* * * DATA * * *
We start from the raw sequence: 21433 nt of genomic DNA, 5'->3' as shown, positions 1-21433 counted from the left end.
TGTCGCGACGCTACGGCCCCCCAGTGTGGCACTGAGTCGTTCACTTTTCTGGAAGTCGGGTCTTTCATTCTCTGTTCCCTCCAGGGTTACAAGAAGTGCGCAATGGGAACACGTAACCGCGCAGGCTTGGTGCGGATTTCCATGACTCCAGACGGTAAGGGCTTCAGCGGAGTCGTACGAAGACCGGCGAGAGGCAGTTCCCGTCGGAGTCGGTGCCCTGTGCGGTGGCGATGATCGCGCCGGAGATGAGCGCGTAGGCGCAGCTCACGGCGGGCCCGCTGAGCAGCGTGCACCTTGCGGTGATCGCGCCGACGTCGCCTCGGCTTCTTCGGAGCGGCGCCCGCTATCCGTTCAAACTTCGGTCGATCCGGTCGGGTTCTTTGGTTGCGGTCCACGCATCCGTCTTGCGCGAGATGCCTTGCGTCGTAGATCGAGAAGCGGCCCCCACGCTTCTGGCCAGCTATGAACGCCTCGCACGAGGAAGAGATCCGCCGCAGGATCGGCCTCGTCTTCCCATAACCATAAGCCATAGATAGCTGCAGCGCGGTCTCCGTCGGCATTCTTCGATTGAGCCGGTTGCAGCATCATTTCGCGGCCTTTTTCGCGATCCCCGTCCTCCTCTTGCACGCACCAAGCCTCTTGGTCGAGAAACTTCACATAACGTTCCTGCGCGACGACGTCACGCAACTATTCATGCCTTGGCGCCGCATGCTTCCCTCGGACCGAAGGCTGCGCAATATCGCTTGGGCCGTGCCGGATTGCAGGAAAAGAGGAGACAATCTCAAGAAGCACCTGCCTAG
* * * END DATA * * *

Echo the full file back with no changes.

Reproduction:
We start from the raw sequence: 21433 nt of genomic DNA, 5'->3' as shown, positions 1-21433 counted from the left end.
TGTCGCGACGCTACGGCCCCCCAGTGTGGCACTGAGTCGTTCACTTTTCTGGAAGTCGGGTCTTTCATTCTCTGTTCCCTCCAGGGTTACAAGAAGTGCGCAATGGGAACACGTAACCGCGCAGGCTTGGTGCGGATTTCCATGACTCCAGACGGTAAGGGCTTCAGCGGAGTCGTACGAAGACCGGCGAGAGGCAGTTCCCGTCGGAGTCGGTGCCCTGTGCGGTGGCGATGATCGCGCCGGAGATGAGCGCGTAGGCGCAGCTCACGGCGGGCCCGCTGAGCAGCGTGCACCTTGCGGTGATCGCGCCGACGTCGCCTCGGCTTCTTCGGAGCGGCGCCCGCTATCCGTTCAAACTTCGGTCGATCCGGTCGGGTTCTTTGGTTGCGGTCCACGCATCCGTCTTGCGCGAGATGCCTTGCGTCGTAGATCGAGAAGCGGCCCCCACGCTTCTGGCCAGCTATGAACGCCTCGCACGAGGAAGAGATCCGCCGCAGGATCGGCCTCGTCTTCCCATAACCATAAGCCATAGATAGCTGCAGCGCGGTCTCCGTCGGCATTCTTCGATTGAGCCGGTTGCAGCATCATTTCGCGGCCTTTTTCGCGATCCCCGTCCTCCTCTTGCACGCACCAAGCCTCTTGGTCGAGAAACTTCACATAACGTTCCTGCGCGACGACGTCACGCAACTATTCATGCCTTGGCGCCGCATGCTTCCCTCGGACCGAAGGCTGCGCAATATCGCTTGGGCCGTGCCGGATTGCAGGAAAAGAGGAGACAATCTCAAGAAGCACCTGCCTAG